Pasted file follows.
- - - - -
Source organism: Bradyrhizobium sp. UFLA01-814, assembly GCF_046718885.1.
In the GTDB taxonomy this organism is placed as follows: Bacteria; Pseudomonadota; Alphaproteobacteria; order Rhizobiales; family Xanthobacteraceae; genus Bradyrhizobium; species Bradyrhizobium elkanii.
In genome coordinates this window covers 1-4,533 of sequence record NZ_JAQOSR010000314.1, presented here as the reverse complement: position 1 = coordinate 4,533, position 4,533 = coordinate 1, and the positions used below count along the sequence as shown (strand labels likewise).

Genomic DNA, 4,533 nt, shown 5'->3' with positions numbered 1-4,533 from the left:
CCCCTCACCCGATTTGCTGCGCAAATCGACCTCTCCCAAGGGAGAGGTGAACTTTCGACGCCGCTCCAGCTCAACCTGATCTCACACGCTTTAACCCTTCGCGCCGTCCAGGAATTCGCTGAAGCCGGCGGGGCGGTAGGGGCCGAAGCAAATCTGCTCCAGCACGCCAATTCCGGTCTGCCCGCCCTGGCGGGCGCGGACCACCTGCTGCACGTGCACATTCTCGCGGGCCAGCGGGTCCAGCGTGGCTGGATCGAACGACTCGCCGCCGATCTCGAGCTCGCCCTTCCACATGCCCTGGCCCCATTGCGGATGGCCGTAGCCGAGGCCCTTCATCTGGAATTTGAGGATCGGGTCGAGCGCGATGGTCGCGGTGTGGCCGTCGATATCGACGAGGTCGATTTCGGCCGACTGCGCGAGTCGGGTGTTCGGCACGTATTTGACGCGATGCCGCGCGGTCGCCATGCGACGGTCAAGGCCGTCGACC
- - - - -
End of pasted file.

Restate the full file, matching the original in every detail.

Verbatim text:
Source organism: Bradyrhizobium sp. UFLA01-814, assembly GCF_046718885.1.
In the GTDB taxonomy this organism is placed as follows: Bacteria; Pseudomonadota; Alphaproteobacteria; order Rhizobiales; family Xanthobacteraceae; genus Bradyrhizobium; species Bradyrhizobium elkanii.
In genome coordinates this window covers 1-4,533 of sequence record NZ_JAQOSR010000314.1, presented here as the reverse complement: position 1 = coordinate 4,533, position 4,533 = coordinate 1, and the positions used below count along the sequence as shown (strand labels likewise).

Genomic DNA, 4,533 nt, shown 5'->3' with positions numbered 1-4,533 from the left:
CCCCTCACCCGATTTGCTGCGCAAATCGACCTCTCCCAAGGGAGAGGTGAACTTTCGACGCCGCTCCAGCTCAACCTGATCTCACACGCTTTAACCCTTCGCGCCGTCCAGGAATTCGCTGAAGCCGGCGGGGCGGTAGGGGCCGAAGCAAATCTGCTCCAGCACGCCAATTCCGGTCTGCCCGCCCTGGCGGGCGCGGACCACCTGCTGCACGTGCACATTCTCGCGGGCCAGCGGGTCCAGCGTGGCTGGATCGAACGACTCGCCGCCGATCTCGAGCTCGCCCTTCCACATGCCCTGGCCCCATTGCGGATGGCCGTAGCCGAGGCCCTTCATCTGGAATTTGAGGATCGGGTCGAGCGCGATGGTCGCGGTGTGGCCGTCGATATCGACGAGGTCGATTTCGGCCGACTGCGCGAGTCGGGTGTTCGGCACGTATTTGACGCGATGCCGCGCGGTCGCCATGCGACGGTCAAGGCCGTCGACC